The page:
If I were just looking at books in the library, I would pick up this one if only because of the title. Overall the book was written very well, but it was somewhat disturbing. It is very serious and I would not recommend it for anyone under sixteen. The issues are hard to deal with even just from a book, especially the psychological problems of the father and the physical attraction from him to his daughter. I think that the book portrays the children's point of view very well. The ending was disappointing because it seemed as if the author just wanted to get it over with. Everything happened in the last few pages as everyone confessed and moved on, kind of clichéd. Other than that, it was a good book, but definitely not one to be taken lightly. VOYA CODES: 3Q 4P S (Readable without serious defects; Broad general YA appeal; Senior High, defined as grades 10 to 12). 2001, Harcourt, 176p, $17. Ages 15 to 18. Reviewer: Rebekah Carty, Teen Reviewer
Although I admire Julius Lester's work, I didn't want to read this book. A good friend was murdered by her husband, leaving three children orphans. It was too close to home. I opened the book anywayand couldn't put it down. Twelve-year-old Jeremy and fourteen-year-old Jenna tell the story in alternating chapters. Their voices are compelling, drawing the reader into the drama, never letting up as they pass through stages of disbelief, grief, and the slow process of putting their lives in some sort of order. Jeremy is deep and lovable from the start; Jenna's flaky façade slowly crumbles to reveal an adolescent who might grow into someone special. Fueling this passage is the mystery of why their father acted as he did. The conclusion is believable. It is believable because Lester is such a fine and caring writer. 2001, Silver Whistle/Harcourt, $17.00. Ages 12 up. Reviewer: Kathleen Karr
To quote from the review of the hardcover in KLIATT, May 2001: Jenna, age 14, and Jeremy, age 12, knew their artist mother and their psychologist father weren't getting along. But nothing prepares them for the shocking report that their father has shot their mother to death outside the stationery store in their small college town. Reeling from the news, the children react in different ways. Jenna, always her father's favorite, is at first willing to believe his story that her mother was having an affair, and that he acted out of passionate jealousy. But Jeremy, much more tied to his mother, spends a lot of time in her studio, where he finds her diary. In it Jeremy discovers the surprising truth behind his father's murderous rage, and he reveals it dramatically at his father's trial. Through the autumn, winter, and spring, Jenna and Jeremy try to come to grips with the loss of their parents, one dead and one in jail. Jenna bonds with Karen, her father's ex-wife, and learns some secrets about Karen's past, while Jeremy relies on a kind teacher and the family of a little girl who befriends him. In the end, they are learning to make new lives for themselves and to somehow live with their losses, though their lives have been forever altered. With a title that could be taken from the tabloids, this new novel by the author of Pharaoh's Daughter and many other books for young readers is sure to catch readers' attention. Chapters alternate between the viewpoints of Jenna and Jeremy. Jenna is angry, prone to acting out and yelling profanities, while Jeremy is withdrawn. Their anguish is palpable. How do young people deal with such grief? How do they go about creating new families for themselves?Lester explores these questions here, and succeeds in creating some suspense, too, associated with the father's motive and with Jeremy's courtroom revelation. Not a cheerful read, but an engrossing story. KLIATT Codes: JS—Recommended for junior and senior high school students. 2003, Harcourt, Silver Whistle, 199p.,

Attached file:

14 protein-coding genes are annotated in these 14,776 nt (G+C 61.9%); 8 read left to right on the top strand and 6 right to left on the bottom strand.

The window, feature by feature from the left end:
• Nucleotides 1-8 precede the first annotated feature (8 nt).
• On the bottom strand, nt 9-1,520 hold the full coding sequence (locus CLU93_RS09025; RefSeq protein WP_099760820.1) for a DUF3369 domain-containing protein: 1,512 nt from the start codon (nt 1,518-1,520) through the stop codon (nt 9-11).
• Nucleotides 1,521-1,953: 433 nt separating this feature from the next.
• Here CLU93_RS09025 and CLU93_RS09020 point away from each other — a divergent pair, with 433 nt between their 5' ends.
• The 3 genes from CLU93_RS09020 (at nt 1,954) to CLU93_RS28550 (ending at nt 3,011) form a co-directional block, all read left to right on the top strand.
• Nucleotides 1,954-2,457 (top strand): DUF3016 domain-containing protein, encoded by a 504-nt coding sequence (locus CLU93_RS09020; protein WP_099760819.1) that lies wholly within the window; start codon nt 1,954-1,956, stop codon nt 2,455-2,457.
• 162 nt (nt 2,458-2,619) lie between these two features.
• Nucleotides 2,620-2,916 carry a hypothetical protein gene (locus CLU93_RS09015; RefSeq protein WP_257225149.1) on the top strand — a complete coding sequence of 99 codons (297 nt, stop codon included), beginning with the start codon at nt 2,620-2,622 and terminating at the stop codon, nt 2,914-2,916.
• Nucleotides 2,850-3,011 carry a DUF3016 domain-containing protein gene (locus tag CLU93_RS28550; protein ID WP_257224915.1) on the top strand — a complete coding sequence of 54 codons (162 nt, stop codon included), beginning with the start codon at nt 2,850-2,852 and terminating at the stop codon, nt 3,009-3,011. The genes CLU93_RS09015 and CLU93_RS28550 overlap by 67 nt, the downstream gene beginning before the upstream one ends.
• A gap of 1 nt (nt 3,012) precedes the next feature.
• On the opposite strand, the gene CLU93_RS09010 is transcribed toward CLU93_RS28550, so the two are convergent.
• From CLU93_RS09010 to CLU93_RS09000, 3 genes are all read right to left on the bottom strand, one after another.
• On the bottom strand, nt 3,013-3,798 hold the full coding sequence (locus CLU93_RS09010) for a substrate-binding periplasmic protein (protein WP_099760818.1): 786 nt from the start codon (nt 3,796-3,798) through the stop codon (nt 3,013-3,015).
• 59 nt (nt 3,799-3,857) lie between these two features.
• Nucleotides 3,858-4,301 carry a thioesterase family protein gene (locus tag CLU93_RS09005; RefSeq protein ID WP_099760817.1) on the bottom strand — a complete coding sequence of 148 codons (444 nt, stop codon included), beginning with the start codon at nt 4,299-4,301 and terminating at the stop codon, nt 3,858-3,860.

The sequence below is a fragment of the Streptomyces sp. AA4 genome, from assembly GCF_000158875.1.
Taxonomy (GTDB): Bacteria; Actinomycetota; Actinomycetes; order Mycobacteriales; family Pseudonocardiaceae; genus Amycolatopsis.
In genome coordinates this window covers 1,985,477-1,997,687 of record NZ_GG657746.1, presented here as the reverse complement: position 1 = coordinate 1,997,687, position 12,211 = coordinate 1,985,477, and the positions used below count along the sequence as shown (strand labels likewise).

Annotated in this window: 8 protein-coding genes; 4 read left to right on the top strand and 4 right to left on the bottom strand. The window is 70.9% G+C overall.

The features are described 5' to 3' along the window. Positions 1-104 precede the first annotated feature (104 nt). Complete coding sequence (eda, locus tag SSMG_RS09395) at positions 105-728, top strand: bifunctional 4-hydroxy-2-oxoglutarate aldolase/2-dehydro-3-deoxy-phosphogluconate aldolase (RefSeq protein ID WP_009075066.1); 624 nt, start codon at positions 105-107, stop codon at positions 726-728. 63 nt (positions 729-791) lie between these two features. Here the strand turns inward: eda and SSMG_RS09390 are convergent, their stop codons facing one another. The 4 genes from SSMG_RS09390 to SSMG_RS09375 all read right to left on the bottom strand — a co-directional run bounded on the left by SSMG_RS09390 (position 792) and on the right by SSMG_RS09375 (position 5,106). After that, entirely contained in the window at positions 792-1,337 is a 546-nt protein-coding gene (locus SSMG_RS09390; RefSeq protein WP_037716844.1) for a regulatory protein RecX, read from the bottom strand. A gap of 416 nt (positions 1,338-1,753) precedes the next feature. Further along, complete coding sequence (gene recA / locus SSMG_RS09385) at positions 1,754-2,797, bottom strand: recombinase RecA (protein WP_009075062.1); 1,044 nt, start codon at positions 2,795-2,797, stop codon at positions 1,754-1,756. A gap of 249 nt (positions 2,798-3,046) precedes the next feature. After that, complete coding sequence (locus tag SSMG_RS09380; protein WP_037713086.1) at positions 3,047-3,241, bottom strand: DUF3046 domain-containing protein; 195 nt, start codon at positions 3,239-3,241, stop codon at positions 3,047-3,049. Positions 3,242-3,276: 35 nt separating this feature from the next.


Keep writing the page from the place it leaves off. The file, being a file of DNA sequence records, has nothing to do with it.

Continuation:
Gr 9 Up-Lester brings many attributes to his writing for young people: excellent research, a willingness to confront and present controversial topics, aesthetically whole characterizations, and insight on how young people's concerns do not necessarily match those of their elders. All of these attributes inform this novel, which is narrated in the alternating voices of sixth- and eighth-grade siblings, but which takes on issues that require readers to have attained more maturity than the average peers of these characters. The title sums up precisely the plot: the chief psychologist at a small New England college publicly shoots his wife. The ensuing emotional, social, academic, and legal events are presented as they are experienced by the shy, artistic son and his slightly older sister, who is deep in the throes of a tumultuous adolescence. In contrast with Neal Shusterman's What Daddy Did (Little, Brown, 1991), Lester depicts children who were well aware of trouble brewing between their parents. The adults in their lives after the horrific event include the mother's best friend who, curiously, is the father's first wife; their grandparents; the son's art teacher; and the family of a younger schoolmate. The young people undergo personal turmoil, grief, and self-revelation as time passes. This seems to be the crux of the story: the only certain thing in life is change itself. Lester's characters learn how to handle change or become imprisoned by their inability to handle life.-Francisca Goldsmith, Berkeley Public Library, CA Copyright 2001 Cahners Business Information.